Yum! Blueberries. A waiting game…

Pollen grains on a female stigma of a blueberry flower.

Flower anthers that produce pollen grains.

Hig-bush blueberry

Pollen grains


A blueberry flower cleared to show the whole flower.

Blue berries, small and large are produced after bees deliver pollen from one flower and leave it at another.    The occasional grain may be transferred by a fly or by brushing against a plant, but he most effective pollination is done by bees.

It is a waiting game for the each blueberry flower.  Each flower is attractive in its own right to a bee. since each flower produces nectar.  The bee needs nectar as an energy source and at the same time the bee collects and delivers pollen.

Pollination is the transfer of pollen from one flower to another.  The bee does this very effectively.

Bees have branched hairs that carry pollen grains.  Pollen is collected from the  male part of the flower called the anther.  When the pollen laden bee arrives at a blueberry flower and the bee scrabbles around for pollen and or nectar, some of the pollen on the bees body lands on the sticky stigma or female part of the flower.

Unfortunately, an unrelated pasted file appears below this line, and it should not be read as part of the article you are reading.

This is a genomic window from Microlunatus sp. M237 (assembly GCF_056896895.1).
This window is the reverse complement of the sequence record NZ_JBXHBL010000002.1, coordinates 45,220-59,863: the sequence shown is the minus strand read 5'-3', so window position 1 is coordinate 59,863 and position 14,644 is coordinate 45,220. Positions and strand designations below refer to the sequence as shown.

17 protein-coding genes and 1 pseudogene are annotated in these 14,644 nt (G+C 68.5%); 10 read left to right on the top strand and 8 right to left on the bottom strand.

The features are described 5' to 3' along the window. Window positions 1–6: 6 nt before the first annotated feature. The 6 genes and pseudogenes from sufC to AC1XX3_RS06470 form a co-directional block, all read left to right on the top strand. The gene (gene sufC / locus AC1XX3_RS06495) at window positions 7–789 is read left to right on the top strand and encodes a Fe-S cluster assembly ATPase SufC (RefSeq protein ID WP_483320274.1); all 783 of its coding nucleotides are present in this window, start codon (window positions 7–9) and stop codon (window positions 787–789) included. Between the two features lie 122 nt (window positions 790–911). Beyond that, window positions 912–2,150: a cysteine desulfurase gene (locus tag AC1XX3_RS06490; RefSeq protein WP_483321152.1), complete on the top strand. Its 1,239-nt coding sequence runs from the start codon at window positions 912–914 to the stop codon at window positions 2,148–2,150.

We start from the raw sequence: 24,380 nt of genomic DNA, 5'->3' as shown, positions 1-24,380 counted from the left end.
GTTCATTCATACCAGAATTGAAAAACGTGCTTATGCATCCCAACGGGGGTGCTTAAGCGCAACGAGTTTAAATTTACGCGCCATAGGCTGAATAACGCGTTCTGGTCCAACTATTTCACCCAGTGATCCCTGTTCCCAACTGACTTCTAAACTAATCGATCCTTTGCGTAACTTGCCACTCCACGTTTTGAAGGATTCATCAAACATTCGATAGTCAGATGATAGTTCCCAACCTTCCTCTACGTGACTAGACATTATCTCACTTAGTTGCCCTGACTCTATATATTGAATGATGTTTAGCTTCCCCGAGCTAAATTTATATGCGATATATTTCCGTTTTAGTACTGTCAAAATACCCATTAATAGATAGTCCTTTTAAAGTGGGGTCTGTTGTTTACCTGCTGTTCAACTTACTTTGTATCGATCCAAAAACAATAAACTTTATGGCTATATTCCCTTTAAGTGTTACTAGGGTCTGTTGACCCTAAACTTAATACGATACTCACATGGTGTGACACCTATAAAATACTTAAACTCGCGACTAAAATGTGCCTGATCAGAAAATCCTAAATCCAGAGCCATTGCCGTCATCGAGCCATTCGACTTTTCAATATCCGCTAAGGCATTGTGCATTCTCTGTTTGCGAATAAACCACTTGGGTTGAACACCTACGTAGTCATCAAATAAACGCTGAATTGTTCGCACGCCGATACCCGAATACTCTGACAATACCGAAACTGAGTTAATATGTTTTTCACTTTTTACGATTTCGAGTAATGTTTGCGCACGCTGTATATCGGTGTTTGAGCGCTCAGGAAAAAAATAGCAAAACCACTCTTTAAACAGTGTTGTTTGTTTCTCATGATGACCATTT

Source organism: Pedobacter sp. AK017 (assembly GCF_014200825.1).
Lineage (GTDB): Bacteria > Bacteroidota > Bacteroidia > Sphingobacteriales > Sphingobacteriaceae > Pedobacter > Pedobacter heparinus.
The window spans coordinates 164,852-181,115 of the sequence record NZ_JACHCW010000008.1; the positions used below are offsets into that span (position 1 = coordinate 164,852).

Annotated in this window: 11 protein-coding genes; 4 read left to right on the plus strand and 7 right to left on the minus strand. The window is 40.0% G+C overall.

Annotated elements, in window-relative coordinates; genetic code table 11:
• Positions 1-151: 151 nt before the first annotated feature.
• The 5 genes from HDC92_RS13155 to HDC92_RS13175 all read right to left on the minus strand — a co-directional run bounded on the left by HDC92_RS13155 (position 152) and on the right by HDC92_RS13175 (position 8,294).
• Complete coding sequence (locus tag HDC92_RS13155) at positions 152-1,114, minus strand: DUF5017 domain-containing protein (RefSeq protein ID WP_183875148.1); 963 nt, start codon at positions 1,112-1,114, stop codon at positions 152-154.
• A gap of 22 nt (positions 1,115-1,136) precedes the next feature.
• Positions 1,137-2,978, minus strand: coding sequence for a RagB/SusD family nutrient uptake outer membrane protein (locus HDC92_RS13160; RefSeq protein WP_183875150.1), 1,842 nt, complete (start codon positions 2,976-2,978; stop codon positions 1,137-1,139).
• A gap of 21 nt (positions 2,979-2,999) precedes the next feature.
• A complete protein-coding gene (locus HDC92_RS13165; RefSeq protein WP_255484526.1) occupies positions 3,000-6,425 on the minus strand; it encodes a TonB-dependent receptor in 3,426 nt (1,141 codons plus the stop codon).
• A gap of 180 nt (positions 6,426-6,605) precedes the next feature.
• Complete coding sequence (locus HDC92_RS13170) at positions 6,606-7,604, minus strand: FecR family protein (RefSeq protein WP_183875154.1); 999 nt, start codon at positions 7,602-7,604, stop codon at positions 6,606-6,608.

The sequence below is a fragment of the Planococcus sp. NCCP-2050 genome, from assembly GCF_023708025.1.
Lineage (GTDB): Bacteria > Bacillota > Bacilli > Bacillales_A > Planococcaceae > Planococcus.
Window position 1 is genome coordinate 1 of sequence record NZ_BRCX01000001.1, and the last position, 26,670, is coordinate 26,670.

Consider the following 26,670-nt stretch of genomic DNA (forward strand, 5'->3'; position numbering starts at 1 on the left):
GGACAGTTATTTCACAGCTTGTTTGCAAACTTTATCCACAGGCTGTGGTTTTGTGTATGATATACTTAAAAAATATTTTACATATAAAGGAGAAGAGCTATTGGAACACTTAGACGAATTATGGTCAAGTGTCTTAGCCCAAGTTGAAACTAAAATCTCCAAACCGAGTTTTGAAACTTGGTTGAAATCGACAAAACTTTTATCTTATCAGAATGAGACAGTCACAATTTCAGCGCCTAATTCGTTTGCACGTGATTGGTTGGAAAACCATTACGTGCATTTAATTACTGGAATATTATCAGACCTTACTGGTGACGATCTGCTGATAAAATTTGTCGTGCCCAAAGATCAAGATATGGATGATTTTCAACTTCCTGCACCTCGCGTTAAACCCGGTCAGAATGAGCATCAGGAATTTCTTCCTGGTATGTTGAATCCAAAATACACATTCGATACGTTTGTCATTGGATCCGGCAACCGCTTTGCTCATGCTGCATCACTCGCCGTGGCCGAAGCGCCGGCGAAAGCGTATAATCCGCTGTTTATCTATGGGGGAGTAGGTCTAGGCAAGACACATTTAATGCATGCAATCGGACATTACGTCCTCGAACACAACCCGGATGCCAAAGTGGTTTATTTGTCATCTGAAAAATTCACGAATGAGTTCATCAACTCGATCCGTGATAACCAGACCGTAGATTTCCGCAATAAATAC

After pollen grains land on the sticky surface of the stigma, each pollen grain will produce a pollen tube down the stem

Blueberry pollen grains.

of the stigma (style) into the ovule.  Fertilization of the ovule soon follows and this ovule develops into a seed.  Growth and enlargement of the fruit is a response to seed development.

Pollen grains on a bees’ branched hair

The more pollen on a stigma, the more seeds are produced and the larger is the fruit.

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